After I met Bill Chait for the first time about five months ago, at Starbucks in the Original Farmers Market, or what he referred to then as his "office," the first thing I did when I got in the car was call Nancy Silverton. Nancy had introduced us so that Bill and I could potentially work together--doing who knows what, she just thought we should meet. Bill is the man behind Short Order and Short Cake, both of which businesses Nancy is a partner in. "Oh my god! He is, like, the smartest guy I've ever met!" I was blown away listening to him because the way his mind worked was just different than regular people. So conceptual. So broad. I felt like I was at Berkeley again where people engaged in thinking just for the sake of it. I was so blown away in fact that I pitched a story about Bill to an editor at the Los Angeles Times. It's such a great idea, he wrote back, that I already thought of it. And he had a staff writer do the story instead. In the months since that email exchange, Bi ...

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My father tossing a Caesar salad at either the Caesar Hotel or Jai Alai. He was a waiter & "ensaladero" at both places before opening his own joint. I just finished reading the story in The New Yorker about the Tijuana restaurateur and pioneer, Javier Placencia, and I couldn't be more proud. Proud of Javier Placencia and what he and his family are doing, proud of Tijuana itself, and proud of the fact that I am from Tijuana. I was born there, at the end of that town's heyday, a period that would fall at the top of page 52 of the story, somewhere between the line that quotes a French epicurean claiming the Caesar salad to be "the greatest recipe to originate from the Americas in fifty years!" and the next line: "Over time, Revolución devolved into a depressing string of curio shops and..." my father's restaurant. El Bodegón de Guillermo, said to have been the most famous in Tijuana during that time, was located just off Tijuana's main drag, Revolución, two blocks up from the ...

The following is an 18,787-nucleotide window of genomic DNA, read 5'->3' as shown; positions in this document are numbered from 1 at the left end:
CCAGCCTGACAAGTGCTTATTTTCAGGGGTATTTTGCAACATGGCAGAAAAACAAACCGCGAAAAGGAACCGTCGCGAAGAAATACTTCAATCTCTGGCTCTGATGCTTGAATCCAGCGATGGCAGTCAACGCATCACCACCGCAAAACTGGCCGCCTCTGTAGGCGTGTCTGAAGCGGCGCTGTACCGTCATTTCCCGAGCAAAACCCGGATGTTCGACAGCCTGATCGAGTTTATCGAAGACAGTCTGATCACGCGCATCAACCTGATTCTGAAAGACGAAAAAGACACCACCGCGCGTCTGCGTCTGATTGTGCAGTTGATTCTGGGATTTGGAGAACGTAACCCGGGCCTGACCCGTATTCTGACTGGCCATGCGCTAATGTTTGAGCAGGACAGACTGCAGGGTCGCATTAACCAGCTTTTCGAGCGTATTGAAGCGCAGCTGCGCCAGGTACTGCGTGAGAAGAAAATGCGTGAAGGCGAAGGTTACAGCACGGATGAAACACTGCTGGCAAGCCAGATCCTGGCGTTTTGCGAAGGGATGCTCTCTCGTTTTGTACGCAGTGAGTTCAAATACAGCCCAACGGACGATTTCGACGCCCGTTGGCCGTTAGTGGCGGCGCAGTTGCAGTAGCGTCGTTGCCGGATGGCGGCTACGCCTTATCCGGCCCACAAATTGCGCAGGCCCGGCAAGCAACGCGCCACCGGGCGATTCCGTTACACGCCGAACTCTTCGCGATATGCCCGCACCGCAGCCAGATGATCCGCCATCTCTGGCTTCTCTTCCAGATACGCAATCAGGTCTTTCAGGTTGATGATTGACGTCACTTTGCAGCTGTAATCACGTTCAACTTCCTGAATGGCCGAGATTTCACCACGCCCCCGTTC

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I bought Mario's new book today, Molto Batali: Simple Family Meals From My Home To Yours, as part of a resolution I recently added to a long New Year-inspired list, which is to break out of my tried's and true's and do what I essentially make a living hoping other people do, and that is to cook from (or at least to buy) cookbooks. The reasons I chose this particular book are first, that I love Mario's food. His sweetbreads at Babbo rocked my world the first time I ate them nearly 15 years ago. ("It's all about the duck prosciutto," he said when I interviewed him for my book, Foods of the World: New York). And then there was the book's subtitle, which contains both the words "simple," and "home," two words that should warm the heart of any home cook. Which is why the first question I asked him in an email today, was whether it was even true... 1. Are these recipes really from your home?  ABSOLUTELY! THESE DISHES HAVE ALL BEEN PERSONALLY TESTED BY MY WIFE AND KIDS. thereby assuaging ...

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I will probably regret this. I haven't written here for almost a week because I've been cooking—testing and retesting recipes for a magazine project—which might seem like a contradiction for a blog that is even vaguely about food, but—and here I realize that I am probably shooting myself in the foot, or the skillet as it were—can anybody possibly be interested in what goes on in my kitchen? My friend Sara Foster wrote me last week from the Bahamas, where she was on some sort of junket with a bunch of food bloggers. These lucky bloggers were there in the Bahamas because they are at the top of their field, which is amazing to me. First, that food blogging is a field. And second, that the people at the top of it, almost without exception, follow the same formula: Several days a week, they write and post pictures of what they have cooked and eaten. I'm not sure what I am doing with this blog or why I'm doing it (and I have mild regret over it on an almost daily basis), but I cannot imag ...

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